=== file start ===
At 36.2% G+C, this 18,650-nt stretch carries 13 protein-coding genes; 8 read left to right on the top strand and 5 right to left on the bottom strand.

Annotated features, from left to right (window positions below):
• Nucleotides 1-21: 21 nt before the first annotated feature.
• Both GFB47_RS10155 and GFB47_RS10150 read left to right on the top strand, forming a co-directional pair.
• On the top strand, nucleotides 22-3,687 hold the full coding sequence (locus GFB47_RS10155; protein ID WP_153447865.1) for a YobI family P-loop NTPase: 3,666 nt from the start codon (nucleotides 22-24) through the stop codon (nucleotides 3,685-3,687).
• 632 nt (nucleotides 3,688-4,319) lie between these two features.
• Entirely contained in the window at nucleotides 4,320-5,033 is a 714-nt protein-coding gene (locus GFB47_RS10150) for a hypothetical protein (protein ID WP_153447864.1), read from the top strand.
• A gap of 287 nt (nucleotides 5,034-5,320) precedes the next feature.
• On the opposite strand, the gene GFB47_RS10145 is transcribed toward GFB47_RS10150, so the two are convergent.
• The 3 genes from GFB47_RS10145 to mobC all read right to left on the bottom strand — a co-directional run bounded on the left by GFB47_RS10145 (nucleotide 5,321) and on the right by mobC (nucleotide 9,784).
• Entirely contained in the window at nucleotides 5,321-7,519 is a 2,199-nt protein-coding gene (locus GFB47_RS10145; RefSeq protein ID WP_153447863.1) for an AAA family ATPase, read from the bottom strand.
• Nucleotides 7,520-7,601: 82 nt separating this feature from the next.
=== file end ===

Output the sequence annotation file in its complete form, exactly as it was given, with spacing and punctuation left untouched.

At 36.2% G+C, this 18,650-nt stretch carries 13 protein-coding genes; 8 read left to right on the top strand and 5 right to left on the bottom strand.

Annotated features, from left to right (window positions below):
• Nucleotides 1-21: 21 nt before the first annotated feature.
• Both GFB47_RS10155 and GFB47_RS10150 read left to right on the top strand, forming a co-directional pair.
• On the top strand, nucleotides 22-3,687 hold the full coding sequence (locus GFB47_RS10155; protein ID WP_153447865.1) for a YobI family P-loop NTPase: 3,666 nt from the start codon (nucleotides 22-24) through the stop codon (nucleotides 3,685-3,687).
• 632 nt (nucleotides 3,688-4,319) lie between these two features.
• Entirely contained in the window at nucleotides 4,320-5,033 is a 714-nt protein-coding gene (locus GFB47_RS10150) for a hypothetical protein (protein ID WP_153447864.1), read from the top strand.
• A gap of 287 nt (nucleotides 5,034-5,320) precedes the next feature.
• On the opposite strand, the gene GFB47_RS10145 is transcribed toward GFB47_RS10150, so the two are convergent.
• The 3 genes from GFB47_RS10145 to mobC all read right to left on the bottom strand — a co-directional run bounded on the left by GFB47_RS10145 (nucleotide 5,321) and on the right by mobC (nucleotide 9,784).
• Entirely contained in the window at nucleotides 5,321-7,519 is a 2,199-nt protein-coding gene (locus GFB47_RS10145; RefSeq protein ID WP_153447863.1) for an AAA family ATPase, read from the bottom strand.
• Nucleotides 7,520-7,601: 82 nt separating this feature from the next.